Researchers led by Aldo Faisal, PhD, from Imperial College London (www3.imperial.ac.uk) have developed an inexpensive eye movement tracking system. The GT3D device consists of two PlayStation Eye cameras attached to a pair of glasses, which capture images of the irises that can then be used to analyze the position of the user's pupils.
To increase the contrast between the pupil and iris, camera optics were modified for infrared (IR) imaging by replacing the IR filters with an exposed and developed film negative that acts as a low-cost IR-pass filter. Two IR LEDs aligned off-axis to the camera were then used to illuminate the eyes of the subject.
Once images are captured, they are thresholded to create binary images from the grayscale data then filtered to remove noise. The center of the pupil within the iris is then calculated by fitting an ellipse to the iris' contour and extracting the x and y coordinates of the center of the ellipse. Pupil positions extracted from the images of the eye are also used to determine the gaze of a viewer.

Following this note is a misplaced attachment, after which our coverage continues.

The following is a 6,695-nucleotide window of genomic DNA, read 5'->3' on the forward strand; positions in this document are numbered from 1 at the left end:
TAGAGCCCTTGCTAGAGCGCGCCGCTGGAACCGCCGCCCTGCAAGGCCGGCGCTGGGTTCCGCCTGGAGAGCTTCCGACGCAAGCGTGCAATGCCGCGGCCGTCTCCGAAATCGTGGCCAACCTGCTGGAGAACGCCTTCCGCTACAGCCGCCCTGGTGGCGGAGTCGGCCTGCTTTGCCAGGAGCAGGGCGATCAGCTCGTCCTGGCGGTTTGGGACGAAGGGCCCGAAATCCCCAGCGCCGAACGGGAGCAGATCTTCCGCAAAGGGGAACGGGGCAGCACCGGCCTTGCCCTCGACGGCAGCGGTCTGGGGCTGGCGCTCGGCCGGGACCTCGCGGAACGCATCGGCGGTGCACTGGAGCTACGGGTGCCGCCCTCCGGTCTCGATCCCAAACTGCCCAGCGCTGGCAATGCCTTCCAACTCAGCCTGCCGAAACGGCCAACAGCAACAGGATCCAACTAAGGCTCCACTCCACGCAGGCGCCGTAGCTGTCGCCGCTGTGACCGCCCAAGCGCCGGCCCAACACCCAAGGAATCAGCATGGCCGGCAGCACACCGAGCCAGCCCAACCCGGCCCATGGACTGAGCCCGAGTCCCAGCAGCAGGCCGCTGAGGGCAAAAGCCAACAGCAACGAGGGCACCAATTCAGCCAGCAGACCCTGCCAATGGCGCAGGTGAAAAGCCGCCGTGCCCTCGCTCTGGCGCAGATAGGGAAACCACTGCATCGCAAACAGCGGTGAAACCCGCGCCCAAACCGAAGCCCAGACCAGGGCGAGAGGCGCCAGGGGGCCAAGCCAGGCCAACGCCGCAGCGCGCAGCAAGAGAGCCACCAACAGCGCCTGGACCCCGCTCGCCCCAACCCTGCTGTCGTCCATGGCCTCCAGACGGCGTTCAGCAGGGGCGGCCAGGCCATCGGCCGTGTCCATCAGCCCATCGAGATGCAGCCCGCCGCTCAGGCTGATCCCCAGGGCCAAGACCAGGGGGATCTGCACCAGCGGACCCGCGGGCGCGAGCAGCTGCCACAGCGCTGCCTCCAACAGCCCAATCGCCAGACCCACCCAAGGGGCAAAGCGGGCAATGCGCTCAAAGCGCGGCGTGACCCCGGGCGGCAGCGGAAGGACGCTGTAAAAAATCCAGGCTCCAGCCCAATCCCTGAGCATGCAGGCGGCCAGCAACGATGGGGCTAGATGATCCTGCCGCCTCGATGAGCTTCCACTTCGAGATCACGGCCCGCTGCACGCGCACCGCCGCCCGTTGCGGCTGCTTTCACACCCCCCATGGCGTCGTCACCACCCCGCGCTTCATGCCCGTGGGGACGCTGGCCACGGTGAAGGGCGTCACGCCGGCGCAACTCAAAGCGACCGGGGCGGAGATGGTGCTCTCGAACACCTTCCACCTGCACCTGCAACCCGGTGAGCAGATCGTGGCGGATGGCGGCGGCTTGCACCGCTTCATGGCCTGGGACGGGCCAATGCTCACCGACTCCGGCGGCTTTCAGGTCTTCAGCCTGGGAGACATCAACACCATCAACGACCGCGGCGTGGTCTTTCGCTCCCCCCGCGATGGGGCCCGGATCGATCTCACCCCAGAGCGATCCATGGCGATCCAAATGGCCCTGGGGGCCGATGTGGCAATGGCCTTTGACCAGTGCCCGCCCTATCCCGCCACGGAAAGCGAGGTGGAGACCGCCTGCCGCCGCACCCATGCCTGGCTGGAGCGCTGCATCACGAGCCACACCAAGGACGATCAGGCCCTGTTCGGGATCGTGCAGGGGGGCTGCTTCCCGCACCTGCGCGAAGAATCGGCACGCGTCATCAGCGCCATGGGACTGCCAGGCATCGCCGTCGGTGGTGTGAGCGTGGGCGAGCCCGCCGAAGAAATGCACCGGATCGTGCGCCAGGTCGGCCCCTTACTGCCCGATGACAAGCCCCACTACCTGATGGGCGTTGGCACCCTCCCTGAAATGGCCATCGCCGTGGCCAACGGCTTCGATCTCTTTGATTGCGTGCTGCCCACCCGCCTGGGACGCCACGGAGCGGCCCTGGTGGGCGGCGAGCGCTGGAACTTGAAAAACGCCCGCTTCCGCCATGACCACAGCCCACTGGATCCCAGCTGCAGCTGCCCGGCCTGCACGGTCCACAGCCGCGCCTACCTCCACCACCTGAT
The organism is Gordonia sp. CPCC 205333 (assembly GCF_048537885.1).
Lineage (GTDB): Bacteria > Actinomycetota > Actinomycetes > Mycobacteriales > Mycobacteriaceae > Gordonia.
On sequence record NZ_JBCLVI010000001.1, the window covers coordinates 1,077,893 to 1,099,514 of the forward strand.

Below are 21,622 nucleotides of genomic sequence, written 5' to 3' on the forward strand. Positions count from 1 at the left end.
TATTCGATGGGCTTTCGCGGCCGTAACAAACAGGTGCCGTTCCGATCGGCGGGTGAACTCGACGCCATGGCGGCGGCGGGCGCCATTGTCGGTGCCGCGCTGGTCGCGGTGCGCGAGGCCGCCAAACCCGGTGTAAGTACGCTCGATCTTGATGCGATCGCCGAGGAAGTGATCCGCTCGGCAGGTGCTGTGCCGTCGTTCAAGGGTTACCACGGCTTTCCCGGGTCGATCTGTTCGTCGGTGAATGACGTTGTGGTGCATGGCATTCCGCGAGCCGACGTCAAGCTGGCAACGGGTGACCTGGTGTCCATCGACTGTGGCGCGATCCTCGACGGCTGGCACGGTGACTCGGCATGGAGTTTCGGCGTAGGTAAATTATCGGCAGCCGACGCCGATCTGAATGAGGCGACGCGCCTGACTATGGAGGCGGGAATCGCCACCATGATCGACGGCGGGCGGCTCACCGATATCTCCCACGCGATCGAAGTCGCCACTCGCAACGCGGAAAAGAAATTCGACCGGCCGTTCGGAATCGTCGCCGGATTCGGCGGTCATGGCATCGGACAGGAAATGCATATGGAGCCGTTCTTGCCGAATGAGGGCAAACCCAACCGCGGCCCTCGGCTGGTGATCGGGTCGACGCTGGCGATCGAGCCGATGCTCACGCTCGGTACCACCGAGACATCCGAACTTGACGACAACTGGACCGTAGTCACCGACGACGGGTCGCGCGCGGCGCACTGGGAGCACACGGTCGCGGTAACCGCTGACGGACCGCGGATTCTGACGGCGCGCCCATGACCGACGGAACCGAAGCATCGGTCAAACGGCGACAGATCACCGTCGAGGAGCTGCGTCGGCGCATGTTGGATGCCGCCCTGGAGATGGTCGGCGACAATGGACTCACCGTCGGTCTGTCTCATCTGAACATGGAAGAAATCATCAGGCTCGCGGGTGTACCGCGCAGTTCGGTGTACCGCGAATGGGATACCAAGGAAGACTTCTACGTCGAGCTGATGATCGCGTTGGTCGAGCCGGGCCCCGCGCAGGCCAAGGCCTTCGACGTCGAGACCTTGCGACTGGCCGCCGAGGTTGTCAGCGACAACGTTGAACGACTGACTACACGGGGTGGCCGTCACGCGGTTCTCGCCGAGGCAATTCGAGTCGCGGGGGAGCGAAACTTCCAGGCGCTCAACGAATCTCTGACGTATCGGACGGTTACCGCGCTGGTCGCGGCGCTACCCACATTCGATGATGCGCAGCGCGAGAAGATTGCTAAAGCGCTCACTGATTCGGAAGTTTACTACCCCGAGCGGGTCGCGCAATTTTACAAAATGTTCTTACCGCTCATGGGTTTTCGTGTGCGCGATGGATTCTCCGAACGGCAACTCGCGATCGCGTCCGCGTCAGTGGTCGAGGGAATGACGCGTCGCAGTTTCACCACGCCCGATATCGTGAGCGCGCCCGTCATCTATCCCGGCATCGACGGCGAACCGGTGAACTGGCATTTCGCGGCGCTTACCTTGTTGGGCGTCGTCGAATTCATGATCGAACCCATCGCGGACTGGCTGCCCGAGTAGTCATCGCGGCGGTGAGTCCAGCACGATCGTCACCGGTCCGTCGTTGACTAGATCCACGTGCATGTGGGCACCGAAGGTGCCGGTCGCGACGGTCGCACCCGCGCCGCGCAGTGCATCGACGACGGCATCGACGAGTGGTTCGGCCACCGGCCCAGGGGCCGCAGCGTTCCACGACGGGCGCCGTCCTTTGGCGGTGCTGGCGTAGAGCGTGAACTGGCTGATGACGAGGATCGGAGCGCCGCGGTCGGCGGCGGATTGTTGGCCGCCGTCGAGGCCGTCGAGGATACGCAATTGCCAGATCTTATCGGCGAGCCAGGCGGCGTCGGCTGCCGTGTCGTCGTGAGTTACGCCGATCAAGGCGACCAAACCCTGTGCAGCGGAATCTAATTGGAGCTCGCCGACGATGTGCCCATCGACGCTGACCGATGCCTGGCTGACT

The GT3D system allows users to click on an item on the screen using their eyes, instead of a mouse. This problem has previously been resolved by requiring users to stare at an icon for a prolonged period or blinking. However, since blinking is part of natural behavior, it happens unintentionally. Instead, the researchers calibrated the system so that a simple wink would represent a mouse click, which only occurs voluntarily.
To demonstrate the effectiveness of the eye tracker, the researchers asked subjects to play the video game Pong. In the game, the subjects successfully moved a bat to hit a ball bouncing around a screen -- a feat that, the developers claim, is difficult to accomplish with other systems.